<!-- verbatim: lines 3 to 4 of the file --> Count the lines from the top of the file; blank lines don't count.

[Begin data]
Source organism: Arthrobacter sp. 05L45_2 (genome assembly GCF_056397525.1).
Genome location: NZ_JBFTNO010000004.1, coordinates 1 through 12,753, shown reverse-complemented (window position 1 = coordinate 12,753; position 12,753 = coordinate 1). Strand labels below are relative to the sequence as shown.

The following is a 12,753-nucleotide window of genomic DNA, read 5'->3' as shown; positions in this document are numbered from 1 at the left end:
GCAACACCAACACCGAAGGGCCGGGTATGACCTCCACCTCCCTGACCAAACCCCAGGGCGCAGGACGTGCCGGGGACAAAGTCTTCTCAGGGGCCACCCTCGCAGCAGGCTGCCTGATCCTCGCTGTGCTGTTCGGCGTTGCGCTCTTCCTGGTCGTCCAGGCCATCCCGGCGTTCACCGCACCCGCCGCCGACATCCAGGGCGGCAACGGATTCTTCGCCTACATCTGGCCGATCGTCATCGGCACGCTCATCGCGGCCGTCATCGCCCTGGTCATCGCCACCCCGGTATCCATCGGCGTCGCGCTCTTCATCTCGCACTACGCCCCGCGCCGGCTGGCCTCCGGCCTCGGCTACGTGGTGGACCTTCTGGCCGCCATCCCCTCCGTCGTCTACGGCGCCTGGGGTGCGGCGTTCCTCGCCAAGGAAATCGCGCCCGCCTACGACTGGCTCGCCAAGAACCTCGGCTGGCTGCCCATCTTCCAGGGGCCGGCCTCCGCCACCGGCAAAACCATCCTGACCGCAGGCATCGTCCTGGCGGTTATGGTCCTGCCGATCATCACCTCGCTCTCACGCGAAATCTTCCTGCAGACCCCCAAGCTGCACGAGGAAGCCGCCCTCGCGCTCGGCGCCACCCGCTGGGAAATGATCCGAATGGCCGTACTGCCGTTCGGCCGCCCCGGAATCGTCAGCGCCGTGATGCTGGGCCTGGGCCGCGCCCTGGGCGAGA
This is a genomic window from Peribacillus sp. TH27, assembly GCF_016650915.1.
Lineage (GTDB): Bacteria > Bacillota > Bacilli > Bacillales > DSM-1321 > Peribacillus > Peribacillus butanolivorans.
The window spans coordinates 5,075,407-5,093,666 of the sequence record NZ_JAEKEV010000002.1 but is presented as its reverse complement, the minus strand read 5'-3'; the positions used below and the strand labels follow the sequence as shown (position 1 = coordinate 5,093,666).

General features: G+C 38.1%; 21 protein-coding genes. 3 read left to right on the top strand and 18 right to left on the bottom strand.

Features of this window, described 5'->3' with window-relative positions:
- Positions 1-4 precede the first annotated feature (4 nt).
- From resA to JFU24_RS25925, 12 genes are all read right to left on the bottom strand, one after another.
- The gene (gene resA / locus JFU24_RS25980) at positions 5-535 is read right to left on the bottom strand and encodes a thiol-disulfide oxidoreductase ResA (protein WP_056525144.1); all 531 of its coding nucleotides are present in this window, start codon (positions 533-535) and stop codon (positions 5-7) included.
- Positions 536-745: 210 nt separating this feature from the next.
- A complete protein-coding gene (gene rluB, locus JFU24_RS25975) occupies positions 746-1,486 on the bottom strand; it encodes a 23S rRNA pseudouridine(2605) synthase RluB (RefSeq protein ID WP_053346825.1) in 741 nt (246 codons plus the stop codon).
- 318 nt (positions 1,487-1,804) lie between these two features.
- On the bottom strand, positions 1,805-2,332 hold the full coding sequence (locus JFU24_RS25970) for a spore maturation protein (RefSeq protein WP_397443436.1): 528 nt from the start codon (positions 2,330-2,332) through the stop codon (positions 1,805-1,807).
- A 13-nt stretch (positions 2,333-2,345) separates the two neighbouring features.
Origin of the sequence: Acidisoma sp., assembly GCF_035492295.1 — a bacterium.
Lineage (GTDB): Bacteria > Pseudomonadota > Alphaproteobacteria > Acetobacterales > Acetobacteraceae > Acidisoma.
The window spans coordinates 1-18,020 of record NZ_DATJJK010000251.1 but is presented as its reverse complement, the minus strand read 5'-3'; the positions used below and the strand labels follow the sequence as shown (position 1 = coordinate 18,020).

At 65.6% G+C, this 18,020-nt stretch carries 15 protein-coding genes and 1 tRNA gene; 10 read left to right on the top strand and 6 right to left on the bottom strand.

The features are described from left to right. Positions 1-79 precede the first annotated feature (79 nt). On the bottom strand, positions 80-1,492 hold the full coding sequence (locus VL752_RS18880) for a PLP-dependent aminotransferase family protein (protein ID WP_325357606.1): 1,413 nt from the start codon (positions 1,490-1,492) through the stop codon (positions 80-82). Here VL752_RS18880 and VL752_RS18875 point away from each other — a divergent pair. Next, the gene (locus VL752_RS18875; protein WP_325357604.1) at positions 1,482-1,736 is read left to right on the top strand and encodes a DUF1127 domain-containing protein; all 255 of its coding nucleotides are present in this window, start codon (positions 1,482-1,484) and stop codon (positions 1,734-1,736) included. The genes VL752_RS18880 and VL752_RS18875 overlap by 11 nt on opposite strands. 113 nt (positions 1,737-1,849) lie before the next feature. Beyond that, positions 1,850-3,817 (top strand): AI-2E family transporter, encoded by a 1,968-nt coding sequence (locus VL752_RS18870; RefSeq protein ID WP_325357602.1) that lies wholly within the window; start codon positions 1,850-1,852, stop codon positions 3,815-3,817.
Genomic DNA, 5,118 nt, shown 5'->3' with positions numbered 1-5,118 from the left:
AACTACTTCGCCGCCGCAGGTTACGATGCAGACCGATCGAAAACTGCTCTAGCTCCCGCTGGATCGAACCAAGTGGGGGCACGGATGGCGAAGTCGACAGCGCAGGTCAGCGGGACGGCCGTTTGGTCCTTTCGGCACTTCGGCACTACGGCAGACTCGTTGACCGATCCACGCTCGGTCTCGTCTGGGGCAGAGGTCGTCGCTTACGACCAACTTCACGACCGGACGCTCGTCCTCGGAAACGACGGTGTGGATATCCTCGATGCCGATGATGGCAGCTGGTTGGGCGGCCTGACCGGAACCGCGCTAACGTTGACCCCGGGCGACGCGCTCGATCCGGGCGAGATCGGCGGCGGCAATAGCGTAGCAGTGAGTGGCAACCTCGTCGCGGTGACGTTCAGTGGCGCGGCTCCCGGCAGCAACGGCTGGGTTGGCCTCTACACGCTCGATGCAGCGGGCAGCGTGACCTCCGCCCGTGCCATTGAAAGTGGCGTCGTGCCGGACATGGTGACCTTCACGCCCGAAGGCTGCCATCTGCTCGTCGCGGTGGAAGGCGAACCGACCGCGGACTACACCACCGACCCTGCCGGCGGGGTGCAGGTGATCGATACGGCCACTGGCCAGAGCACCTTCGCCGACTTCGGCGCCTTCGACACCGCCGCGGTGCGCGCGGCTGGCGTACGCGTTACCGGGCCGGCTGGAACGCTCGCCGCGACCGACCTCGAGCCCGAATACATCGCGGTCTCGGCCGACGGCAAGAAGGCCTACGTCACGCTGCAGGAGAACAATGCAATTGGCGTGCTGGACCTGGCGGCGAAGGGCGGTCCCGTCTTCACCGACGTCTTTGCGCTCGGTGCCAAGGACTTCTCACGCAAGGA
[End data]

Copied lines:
The following is a 12,753-nucleotide window of genomic DNA, read 5'->3' as shown; positions in this document are numbered from 1 at the left end:
GCAACACCAACACCGAAGGGCCGGGTATGACCTCCACCTCCCTGACCAAACCCCAGGGCGCAGGACGTGCCGGGGACAAAGTCTTCTCAGGGGCCACCCTCGCAGCAGGCTGCCTGATCCTCGCTGTGCTGTTCGGCGTTGCGCTCTTCCTGGTCGTCCAGGCCATCCCGGCGTTCACCGCACCCGCCGCCGACATCCAGGGCGGCAACGGATTCTTCGCCTACATCTGGCCGATCGTCATCGGCACGCTCATCGCGGCCGTCATCGCCCTGGTCATCGCCACCCCGGTATCCATCGGCGTCGCGCTCTTCATCTCGCACTACGCCCCGCGCCGGCTGGCCTCCGGCCTCGGCTACGTGGTGGACCTTCTGGCCGCCATCCCCTCCGTCGTCTACGGCGCCTGGGGTGCGGCGTTCCTCGCCAAGGAAATCGCGCCCGCCTACGACTGGCTCGCCAAGAACCTCGGCTGGCTGCCCATCTTCCAGGGGCCGGCCTCCGCCACCGGCAAAACCATCCTGACCGCAGGCATCGTCCTGGCGGTTATGGTCCTGCCGATCATCACCTCGCTCTCACGCGAAATCTTCCTGCAGACCCCCAAGCTGCACGAGGAAGCCGCCCTCGCGCTCGGCGCCACCCGCTGGGAAATGATCCGAATGGCCGTACTGCCGTTCGGCCGCCCCGGAATCGTCAGCGCCGTGATGCTGGGCCTGGGCCGCGCCCTGGGCGAGA